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Publication numberUS4200052 A
Publication typeGrant
Application numberUS 05/860,518
Publication dateApr 29, 1980
Filing dateDec 14, 1977
Priority dateDec 14, 1976
Also published asDE2755358A1
Publication number05860518, 860518, US 4200052 A, US 4200052A, US-A-4200052, US4200052 A, US4200052A
InventorsSinclair U. Cunningham, Donald Firth, Douglas Jackson
Original AssigneeThe Secretary of State for Industry in Her Britannic Majesty's Government of the United Kingdon of Great Britain and Northern Ireland
Export CitationBiBTeX, EndNote, RefMan
External Links: USPTO, USPTO Assignment, Espacenet
Systems for controlling the position of a moored floating vessel
US 4200052 A
Abstract
This invention provides a system which includes winding apparatus for haug in and paying out a substantially inextensible steel rope tethering a floating vessel to a moorage or towing vessel, and a control system responsive to signals indicative of the tension in the steel rope and of the length of rope paid out for controlling the winding apparatus. There is also provided an energy reservoir for receiving and storing energy from the winding apparatus when the rope is paid out. The control system operates such that the tension in the steel rope does not exceed a predetermined value.
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Claims(13)
What we claim is:
1. A system for controlling the position of a floating vessel tethered to a moorage by means of a substantially inextensible steel rope comprising:
a. winding means located on the moorage for hauling in and paying out the steel rope,
b. an energy reservoir on the moorage for receiving and storing energy from said winding means when the rope is paid out and for supplying at least some of the energy required by said winding means when the rope is hauled in,
c. tension sensing means for generating signals indicative of the tension in said steel rope,
d. length sensing means for generating signals indicative of the difference in the length of the steel rope between the said winding means and the said floating vessel from the length when the said vessel is in its desired position, and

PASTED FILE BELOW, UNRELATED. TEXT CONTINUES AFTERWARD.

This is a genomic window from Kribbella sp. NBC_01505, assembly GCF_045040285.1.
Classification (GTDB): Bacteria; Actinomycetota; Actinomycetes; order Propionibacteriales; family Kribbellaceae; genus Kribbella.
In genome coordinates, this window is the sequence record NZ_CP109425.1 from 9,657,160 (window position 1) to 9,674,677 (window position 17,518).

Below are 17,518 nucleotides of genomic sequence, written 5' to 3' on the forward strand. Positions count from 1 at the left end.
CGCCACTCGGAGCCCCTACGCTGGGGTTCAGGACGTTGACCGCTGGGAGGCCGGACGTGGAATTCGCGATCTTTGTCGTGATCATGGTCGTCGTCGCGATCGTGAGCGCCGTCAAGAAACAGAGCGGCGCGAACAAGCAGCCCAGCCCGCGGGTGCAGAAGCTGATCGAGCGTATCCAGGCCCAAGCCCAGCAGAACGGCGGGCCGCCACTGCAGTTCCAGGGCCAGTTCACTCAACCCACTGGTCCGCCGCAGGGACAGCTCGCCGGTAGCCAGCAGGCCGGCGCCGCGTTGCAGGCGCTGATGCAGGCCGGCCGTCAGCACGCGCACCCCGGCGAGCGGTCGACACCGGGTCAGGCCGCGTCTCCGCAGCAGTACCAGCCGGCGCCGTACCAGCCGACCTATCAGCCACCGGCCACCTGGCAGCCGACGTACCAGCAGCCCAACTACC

e. a control system responsive to the signals generated by said tension sensing means to control said winding means so that the tension in said steel rope does not exceed a predetermined value and responsive to the signals generated by said length sensing means so that when the difference in length sensed has a positive value the said winding means is caused to haul in the steel rope subject to the overriding condition that the tension in the said rope does not exceed the said predetermined value.
2. A system according to claim 1 for controlling the position of a floating vessel tethered by means of two steel ropes, in which there is provided respective winding means, tension sensing means and length sensing means for each of said steel ropes, said energy reservoir, in use, being operative to receive, store and supply energy to both winding means, and said control system being responsive to signals from both of said length and tension sensing means to control the operation of the respective winding means.
3. A system according to claim 1 in which said control system, in use, is operative to control said winding means to haul in the said steel rope such that the tension in the rope is maintained at a first or second predetermined value when the length difference sensed by the length sensing means is within a corresponding first or second range.